< Earlier Kibitzing · PAGE 3 OF 3 ·
|May-26-09|| ||Poohblah: again, I'm an idiot. my post should read Qxf6+ not Qxf6#.|
|May-26-09|| ||YouRang: Well, it's evident that white would have Nf7# if not for the black queen, so the natural thing to do is look for a queen deflection.|
And what else but 32.Qd6 for that? Not only is the queen immune, but it even adds another mate threat via Qxf6#, and black has no good way to defend against both.
|May-26-09|| ||MaxxLange: sounds like lots of people didn't concern themselves at all with White's hanging Knight|
|May-26-09|| ||MiCrooks: No concern about knight - just means White's move needs to be of a forcing nature. Qd6 fits the bill. You had to see the mate threat with Qf6+ but that was pretty clear. The fact that the knight is hanging almost makes the move easier to find. It forces you to ignore any sort of waiting move, or at least to know that you have a winning response to fxe5.|
|May-26-09|| ||Patriot: <MaxxLange: sounds like lots of people didn't concern themselves at all with White's hanging Knight>|
I'm not sure if anyone didn't notice the knight hanging, but as far as calculation goes you are absolutely right. 32.Qd6 fxe5 IS a critical line to consider, but a little more calculation (33.Qf6+ Qg7 34.Qxg7#) shows that it doesn't work out so well for black. So it is necessary to either see this by pattern recognition or by simple calculation. Otherwise some may have just gotten lucky in solving this, because theoretically 32...fxe5 could have been a good refutation. In that case they would be saying "Darn! I didn't think about taking the knight!"
|May-26-09|| ||outplayer: Easy? This was a real cassetÍte. I have thought for almost 12 minutes before finding 32.Qd6!|
|May-26-09|| ||Aurora: Solution is 32.Qd6! to deflect Qc7 from guarding square f7.|
|May-26-09|| ||wals: <outplayer cassetete ? >please define it aint in my vocabulary.|
|May-26-09|| ||njchess: 32. Qd6 is a subtle example of deflecting/attacking a critical defender. I suspect some will get it pretty quickly, but it is far from obvious. I suspect Korchnoi saw it too, much to his dismay.|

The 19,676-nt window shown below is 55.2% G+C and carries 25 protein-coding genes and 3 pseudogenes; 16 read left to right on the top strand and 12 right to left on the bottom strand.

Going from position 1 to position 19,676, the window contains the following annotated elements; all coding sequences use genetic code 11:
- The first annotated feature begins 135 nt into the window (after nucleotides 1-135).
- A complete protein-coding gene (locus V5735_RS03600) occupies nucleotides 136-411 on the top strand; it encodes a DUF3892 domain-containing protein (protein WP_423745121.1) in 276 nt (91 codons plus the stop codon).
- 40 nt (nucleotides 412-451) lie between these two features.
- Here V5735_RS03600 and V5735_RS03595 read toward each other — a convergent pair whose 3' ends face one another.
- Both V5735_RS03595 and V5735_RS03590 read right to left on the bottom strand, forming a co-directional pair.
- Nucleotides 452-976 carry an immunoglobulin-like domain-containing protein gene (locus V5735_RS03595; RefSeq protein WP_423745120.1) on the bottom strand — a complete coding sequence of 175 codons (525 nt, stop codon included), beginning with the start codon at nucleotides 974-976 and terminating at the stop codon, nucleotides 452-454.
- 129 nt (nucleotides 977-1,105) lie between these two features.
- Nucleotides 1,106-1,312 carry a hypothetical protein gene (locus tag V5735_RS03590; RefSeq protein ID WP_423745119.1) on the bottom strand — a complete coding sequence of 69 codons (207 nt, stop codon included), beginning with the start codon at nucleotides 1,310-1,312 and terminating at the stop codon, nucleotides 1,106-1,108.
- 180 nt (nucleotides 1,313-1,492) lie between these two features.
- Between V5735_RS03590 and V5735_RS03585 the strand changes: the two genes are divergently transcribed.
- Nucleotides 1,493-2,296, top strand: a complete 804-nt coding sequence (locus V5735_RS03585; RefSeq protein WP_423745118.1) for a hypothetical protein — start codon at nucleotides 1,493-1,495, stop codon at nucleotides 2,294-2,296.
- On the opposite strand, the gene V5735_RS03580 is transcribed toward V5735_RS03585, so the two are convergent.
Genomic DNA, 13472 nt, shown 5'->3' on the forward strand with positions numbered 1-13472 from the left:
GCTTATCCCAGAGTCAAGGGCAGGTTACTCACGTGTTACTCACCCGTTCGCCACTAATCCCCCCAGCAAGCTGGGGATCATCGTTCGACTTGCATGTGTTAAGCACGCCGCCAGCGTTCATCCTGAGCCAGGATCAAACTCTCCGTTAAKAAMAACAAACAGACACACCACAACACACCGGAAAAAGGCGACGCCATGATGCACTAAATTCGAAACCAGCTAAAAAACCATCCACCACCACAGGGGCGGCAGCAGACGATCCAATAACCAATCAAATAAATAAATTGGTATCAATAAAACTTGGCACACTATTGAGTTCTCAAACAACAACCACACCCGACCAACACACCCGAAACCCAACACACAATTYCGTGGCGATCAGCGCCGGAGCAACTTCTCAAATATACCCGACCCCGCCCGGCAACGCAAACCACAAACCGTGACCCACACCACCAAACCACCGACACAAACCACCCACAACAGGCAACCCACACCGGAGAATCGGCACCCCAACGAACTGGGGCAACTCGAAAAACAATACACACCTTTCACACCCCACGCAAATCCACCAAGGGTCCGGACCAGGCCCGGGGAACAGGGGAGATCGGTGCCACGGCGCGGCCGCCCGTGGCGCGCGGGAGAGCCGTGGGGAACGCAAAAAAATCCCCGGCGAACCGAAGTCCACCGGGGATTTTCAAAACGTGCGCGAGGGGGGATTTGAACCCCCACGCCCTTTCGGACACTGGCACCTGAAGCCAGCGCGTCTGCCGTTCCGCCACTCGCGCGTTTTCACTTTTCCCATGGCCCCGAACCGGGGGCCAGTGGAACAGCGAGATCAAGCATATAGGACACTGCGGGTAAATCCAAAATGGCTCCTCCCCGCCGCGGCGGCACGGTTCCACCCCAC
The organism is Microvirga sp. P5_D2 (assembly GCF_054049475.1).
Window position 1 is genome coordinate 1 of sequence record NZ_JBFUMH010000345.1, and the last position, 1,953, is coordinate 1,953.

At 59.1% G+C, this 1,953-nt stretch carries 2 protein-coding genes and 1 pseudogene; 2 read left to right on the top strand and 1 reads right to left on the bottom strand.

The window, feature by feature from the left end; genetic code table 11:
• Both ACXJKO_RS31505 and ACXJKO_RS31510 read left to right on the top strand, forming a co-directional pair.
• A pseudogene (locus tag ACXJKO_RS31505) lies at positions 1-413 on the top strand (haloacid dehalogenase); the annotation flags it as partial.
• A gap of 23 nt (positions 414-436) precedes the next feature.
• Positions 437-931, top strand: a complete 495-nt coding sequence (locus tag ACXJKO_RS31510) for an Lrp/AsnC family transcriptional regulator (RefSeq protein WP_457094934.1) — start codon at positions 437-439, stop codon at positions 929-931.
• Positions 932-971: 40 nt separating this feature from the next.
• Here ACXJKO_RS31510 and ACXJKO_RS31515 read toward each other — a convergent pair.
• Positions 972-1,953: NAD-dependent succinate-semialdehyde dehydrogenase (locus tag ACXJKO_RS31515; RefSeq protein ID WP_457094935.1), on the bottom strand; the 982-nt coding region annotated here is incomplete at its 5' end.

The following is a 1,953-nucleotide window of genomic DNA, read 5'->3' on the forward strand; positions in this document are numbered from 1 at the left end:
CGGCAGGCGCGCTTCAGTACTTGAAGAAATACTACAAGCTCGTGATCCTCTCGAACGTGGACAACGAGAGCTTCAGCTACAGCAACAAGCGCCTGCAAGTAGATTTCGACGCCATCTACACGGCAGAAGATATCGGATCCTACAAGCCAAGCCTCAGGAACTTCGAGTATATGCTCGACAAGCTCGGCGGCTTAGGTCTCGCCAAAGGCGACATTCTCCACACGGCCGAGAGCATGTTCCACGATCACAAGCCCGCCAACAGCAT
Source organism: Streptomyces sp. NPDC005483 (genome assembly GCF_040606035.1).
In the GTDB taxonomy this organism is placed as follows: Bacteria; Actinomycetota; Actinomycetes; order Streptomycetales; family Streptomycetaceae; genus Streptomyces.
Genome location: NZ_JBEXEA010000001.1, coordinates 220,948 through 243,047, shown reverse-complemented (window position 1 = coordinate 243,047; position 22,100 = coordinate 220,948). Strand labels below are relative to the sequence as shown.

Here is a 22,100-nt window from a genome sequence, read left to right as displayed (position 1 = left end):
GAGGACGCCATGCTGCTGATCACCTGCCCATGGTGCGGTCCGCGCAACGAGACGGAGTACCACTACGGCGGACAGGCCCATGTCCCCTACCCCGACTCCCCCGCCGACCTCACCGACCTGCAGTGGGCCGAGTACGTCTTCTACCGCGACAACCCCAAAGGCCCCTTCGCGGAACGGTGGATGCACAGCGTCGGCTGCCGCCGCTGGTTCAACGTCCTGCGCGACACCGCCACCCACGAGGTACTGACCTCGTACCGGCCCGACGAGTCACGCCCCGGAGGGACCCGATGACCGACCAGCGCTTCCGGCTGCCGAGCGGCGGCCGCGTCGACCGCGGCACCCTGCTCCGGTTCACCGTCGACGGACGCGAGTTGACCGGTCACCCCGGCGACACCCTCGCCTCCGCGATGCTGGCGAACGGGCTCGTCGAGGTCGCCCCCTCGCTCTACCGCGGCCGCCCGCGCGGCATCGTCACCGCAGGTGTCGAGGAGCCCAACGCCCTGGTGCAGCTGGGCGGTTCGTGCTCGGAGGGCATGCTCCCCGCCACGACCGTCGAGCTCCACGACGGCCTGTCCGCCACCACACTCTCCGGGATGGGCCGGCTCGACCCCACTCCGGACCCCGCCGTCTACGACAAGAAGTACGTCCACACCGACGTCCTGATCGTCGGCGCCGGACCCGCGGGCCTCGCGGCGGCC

White does a decent job of slowly applying pressure without ever really giving Black an opening. Korchnoi plays somewhat passively and eventually White captures the center and then leverages it for the kingside attack.
Black's play begins to go awry with the innocuous move of 14. ... g6. Korchnoi, obviously concerned with the half-open g-file in front of his king, coupled with the fact that White's dark squared bishop is off the board, probably thought this was a sound, flexible, noncommittal move. It is, but it also weakens his kingside; it isn't necessary since there is no attack yet; it doesn't hamper White in any way and, there are better, more active moves. Qc7 is a more active option.
18. ... a5 is played with the idea of resolving the queenside to Black's advantage. However, the center is not locked, so a5 is a bit premature. 18. ... f6 is a playable alternative ( 18. ... f6 19. Kh1 Nxc3 20. Qxc3 Qc7 21. Qd3 Rfd8 ∞)
20. ... Ba6 is fine though Rb8 is a good alternative (20. ... Rb8 21. Qa4 Ba6 22. Ne5 Bb5 23. Nxb5 cxb5 24. Qb3 a4 25. Qa2 Rc8 ∞)
30. ... f6?? is a mistake. 30. ... Kh8 would have been much better (30. ... Kh8 31. Qd6 Qxd6 32. Nxf7+ Kg8 33. Nxd6 Rd8 34. Rg1+ Kf8 35. Nxf5 Bd3! ∞). White's pawn advantage is offset by Black's strong bishop.
Korchnoi's somewhat passive play left little room for error. When it did occur, White pounced decisively.
|May-26-09|| ||zenpharaohs: MiCrooks: "Zen it's not that people would think that their threats would be enough, but that winning the Queen ensures winning the game, AND no one would even bother to look at your Rybka line because not only do I win the Queen but both Rooks as well! You don't need to work the position out to mate to know you will win."|